How to plot a novel: recommended resources
In my last post, “Plotting a story is like solving a puzzle,” I mentioned that I read several books to help me demystify that four-letter word “plot.”
Below are resources and books I highly recommend adding to your craft collection or checking out at the library:
Blockbuster Plots: Pure & Simple by Martha Alderson. She has another book called The Plot Whisperer: Secrets of Story Structure Any Writer Can Master, which is also very helpful, but Blockbuster Plots really does a great job of breaking it all down. Learn about structure, scenes, character development and everything a good story needs.
I love Alderson’s youtube channel because it’s full of fantastic short clips about the craft of writing and plotting that I play in the background when I’m cooking, doing dishes, or when I need a short break.
The Writer’s Guide to Writing Your Screenplay: How to Write Great Screenplays for Movies and Televisionby Cynthia Whitcomb. I took Whitcomb’s advice and watched the movie Erin Brokovich, following her plot points along with the movie…a great lesson. Her book is geared to screenwriters but very useful for plotting and outlining. She makes it fun.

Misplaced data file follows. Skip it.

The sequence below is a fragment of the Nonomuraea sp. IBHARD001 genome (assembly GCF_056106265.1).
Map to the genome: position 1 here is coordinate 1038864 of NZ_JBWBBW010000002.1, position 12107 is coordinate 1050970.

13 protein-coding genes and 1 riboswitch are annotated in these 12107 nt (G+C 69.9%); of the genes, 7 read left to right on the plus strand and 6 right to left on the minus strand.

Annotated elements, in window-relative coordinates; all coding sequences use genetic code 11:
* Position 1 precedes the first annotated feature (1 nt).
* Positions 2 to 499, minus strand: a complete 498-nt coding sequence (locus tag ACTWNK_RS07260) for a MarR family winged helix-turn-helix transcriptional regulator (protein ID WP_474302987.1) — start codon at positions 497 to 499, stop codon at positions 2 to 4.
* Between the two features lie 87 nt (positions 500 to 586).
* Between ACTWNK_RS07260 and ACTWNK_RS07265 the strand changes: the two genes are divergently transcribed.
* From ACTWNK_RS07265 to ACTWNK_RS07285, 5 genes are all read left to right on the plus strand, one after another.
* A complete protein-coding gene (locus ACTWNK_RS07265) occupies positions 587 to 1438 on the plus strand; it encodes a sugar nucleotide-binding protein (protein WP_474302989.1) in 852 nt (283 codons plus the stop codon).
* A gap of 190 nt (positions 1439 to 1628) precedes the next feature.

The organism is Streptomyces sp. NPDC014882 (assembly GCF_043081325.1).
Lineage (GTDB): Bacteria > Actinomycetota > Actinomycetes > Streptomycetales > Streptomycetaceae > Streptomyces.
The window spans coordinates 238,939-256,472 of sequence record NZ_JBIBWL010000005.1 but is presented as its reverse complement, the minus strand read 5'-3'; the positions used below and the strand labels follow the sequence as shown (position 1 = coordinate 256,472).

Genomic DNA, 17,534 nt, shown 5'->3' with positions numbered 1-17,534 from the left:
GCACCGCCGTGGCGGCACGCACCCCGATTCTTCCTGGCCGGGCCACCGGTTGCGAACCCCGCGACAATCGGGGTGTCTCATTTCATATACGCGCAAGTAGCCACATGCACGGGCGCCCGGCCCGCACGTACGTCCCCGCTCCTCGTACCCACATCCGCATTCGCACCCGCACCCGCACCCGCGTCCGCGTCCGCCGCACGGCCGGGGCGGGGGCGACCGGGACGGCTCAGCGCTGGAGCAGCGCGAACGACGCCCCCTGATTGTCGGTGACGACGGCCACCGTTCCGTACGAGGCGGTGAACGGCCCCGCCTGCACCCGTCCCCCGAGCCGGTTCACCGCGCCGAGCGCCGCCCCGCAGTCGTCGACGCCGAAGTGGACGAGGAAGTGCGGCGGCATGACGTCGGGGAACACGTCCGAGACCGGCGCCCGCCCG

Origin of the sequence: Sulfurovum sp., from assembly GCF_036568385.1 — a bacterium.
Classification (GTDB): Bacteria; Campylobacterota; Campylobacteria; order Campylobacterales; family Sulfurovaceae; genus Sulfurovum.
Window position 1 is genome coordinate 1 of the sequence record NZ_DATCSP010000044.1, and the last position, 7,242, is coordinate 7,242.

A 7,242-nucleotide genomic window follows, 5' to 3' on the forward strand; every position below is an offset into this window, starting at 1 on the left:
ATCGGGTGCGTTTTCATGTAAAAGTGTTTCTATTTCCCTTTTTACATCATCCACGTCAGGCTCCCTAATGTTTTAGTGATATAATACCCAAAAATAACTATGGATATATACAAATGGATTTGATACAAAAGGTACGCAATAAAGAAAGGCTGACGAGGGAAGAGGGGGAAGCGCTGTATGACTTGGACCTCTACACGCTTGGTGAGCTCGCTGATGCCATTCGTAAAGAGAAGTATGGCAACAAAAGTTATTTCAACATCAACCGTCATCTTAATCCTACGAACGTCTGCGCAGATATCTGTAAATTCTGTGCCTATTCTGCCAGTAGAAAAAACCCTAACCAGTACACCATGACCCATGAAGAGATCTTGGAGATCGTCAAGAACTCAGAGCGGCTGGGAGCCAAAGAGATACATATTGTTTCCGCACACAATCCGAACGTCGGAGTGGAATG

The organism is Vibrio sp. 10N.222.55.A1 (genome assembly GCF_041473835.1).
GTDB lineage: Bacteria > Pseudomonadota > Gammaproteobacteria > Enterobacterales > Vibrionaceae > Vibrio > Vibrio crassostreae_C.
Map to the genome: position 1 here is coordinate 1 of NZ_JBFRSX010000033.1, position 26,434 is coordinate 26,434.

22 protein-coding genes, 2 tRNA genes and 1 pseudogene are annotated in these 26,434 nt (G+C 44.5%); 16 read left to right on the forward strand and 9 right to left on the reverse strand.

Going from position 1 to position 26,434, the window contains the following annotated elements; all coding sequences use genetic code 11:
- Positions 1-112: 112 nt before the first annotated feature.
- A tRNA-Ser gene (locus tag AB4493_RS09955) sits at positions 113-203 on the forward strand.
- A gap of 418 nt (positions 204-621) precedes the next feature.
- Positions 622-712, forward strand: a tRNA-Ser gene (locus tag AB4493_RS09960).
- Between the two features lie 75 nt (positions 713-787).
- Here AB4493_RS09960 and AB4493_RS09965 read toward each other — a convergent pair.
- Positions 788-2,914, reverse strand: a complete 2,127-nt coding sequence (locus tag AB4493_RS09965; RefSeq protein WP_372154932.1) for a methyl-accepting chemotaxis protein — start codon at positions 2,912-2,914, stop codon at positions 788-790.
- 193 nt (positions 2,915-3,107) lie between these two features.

Plot & Structure, by James Scott Bell, is a wonderful, straightforward book that has great examples. I constantly refer back to it.
As you read these books, apply their ideas and exercises to your story. If you’re inspired with a scene idea, start writing. Go for it!
You may go back and forth between writing and outlining…they tend to propagate each other. Craft books can be guides along our way, but every author has to find their own path.
Aim to plot a compelling story that readers think about long after they finish reading. (Tweet that).
Do you have any favorite craft books on the subject of plotting? Please share.